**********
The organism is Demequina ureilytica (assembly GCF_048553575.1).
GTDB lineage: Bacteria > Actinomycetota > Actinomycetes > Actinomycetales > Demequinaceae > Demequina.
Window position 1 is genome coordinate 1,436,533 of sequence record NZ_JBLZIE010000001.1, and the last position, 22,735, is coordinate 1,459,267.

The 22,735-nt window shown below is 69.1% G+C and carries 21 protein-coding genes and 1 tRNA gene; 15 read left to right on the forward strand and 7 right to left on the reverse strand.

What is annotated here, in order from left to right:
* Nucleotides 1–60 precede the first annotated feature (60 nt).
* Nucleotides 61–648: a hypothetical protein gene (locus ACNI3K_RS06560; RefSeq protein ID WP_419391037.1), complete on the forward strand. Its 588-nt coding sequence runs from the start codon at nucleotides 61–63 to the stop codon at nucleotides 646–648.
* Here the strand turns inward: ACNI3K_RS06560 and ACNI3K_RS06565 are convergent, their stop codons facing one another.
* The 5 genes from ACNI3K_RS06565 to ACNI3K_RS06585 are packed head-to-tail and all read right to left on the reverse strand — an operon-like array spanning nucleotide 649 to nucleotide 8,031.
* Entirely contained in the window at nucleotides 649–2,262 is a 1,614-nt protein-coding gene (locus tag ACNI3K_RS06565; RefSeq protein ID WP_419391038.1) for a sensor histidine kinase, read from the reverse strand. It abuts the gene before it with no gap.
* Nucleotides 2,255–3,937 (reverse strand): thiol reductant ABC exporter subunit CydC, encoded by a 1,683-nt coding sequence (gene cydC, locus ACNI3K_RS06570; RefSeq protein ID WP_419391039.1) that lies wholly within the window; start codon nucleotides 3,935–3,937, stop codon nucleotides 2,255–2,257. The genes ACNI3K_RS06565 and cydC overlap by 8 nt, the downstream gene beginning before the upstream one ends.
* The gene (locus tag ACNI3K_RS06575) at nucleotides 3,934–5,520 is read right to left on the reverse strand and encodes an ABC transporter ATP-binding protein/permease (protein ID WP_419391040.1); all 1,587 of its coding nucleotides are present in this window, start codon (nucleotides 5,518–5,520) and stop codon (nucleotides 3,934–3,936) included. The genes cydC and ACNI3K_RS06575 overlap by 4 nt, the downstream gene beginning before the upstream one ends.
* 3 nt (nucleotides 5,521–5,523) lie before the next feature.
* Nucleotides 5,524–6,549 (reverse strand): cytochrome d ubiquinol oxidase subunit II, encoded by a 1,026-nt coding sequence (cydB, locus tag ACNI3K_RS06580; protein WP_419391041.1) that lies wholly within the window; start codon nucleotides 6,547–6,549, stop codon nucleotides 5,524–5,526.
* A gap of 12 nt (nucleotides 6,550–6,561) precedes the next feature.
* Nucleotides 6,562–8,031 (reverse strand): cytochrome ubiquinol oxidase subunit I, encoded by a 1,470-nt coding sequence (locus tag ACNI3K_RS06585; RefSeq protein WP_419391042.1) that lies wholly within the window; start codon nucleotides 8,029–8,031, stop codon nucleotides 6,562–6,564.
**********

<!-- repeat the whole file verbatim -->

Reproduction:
The organism is Demequina ureilytica (assembly GCF_048553575.1).
GTDB lineage: Bacteria > Actinomycetota > Actinomycetes > Actinomycetales > Demequinaceae > Demequina.
Window position 1 is genome coordinate 1,436,533 of sequence record NZ_JBLZIE010000001.1, and the last position, 22,735, is coordinate 1,459,267.

The 22,735-nt window shown below is 69.1% G+C and carries 21 protein-coding genes and 1 tRNA gene; 15 read left to right on the forward strand and 7 right to left on the reverse strand.

What is annotated here, in order from left to right:
* Nucleotides 1–60 precede the first annotated feature (60 nt).
* Nucleotides 61–648: a hypothetical protein gene (locus ACNI3K_RS06560; RefSeq protein ID WP_419391037.1), complete on the forward strand. Its 588-nt coding sequence runs from the start codon at nucleotides 61–63 to the stop codon at nucleotides 646–648.
* Here the strand turns inward: ACNI3K_RS06560 and ACNI3K_RS06565 are convergent, their stop codons facing one another.
* The 5 genes from ACNI3K_RS06565 to ACNI3K_RS06585 are packed head-to-tail and all read right to left on the reverse strand — an operon-like array spanning nucleotide 649 to nucleotide 8,031.
* Entirely contained in the window at nucleotides 649–2,262 is a 1,614-nt protein-coding gene (locus tag ACNI3K_RS06565; RefSeq protein ID WP_419391038.1) for a sensor histidine kinase, read from the reverse strand. It abuts the gene before it with no gap.
* Nucleotides 2,255–3,937 (reverse strand): thiol reductant ABC exporter subunit CydC, encoded by a 1,683-nt coding sequence (gene cydC, locus ACNI3K_RS06570; RefSeq protein ID WP_419391039.1) that lies wholly within the window; start codon nucleotides 3,935–3,937, stop codon nucleotides 2,255–2,257. The genes ACNI3K_RS06565 and cydC overlap by 8 nt, the downstream gene beginning before the upstream one ends.
* The gene (locus tag ACNI3K_RS06575) at nucleotides 3,934–5,520 is read right to left on the reverse strand and encodes an ABC transporter ATP-binding protein/permease (protein ID WP_419391040.1); all 1,587 of its coding nucleotides are present in this window, start codon (nucleotides 5,518–5,520) and stop codon (nucleotides 3,934–3,936) included. The genes cydC and ACNI3K_RS06575 overlap by 4 nt, the downstream gene beginning before the upstream one ends.
* 3 nt (nucleotides 5,521–5,523) lie before the next feature.
* Nucleotides 5,524–6,549 (reverse strand): cytochrome d ubiquinol oxidase subunit II, encoded by a 1,026-nt coding sequence (cydB, locus tag ACNI3K_RS06580; protein WP_419391041.1) that lies wholly within the window; start codon nucleotides 6,547–6,549, stop codon nucleotides 5,524–5,526.
* A gap of 12 nt (nucleotides 6,550–6,561) precedes the next feature.
* Nucleotides 6,562–8,031 (reverse strand): cytochrome ubiquinol oxidase subunit I, encoded by a 1,470-nt coding sequence (locus tag ACNI3K_RS06585; RefSeq protein WP_419391042.1) that lies wholly within the window; start codon nucleotides 8,029–8,031, stop codon nucleotides 6,562–6,564.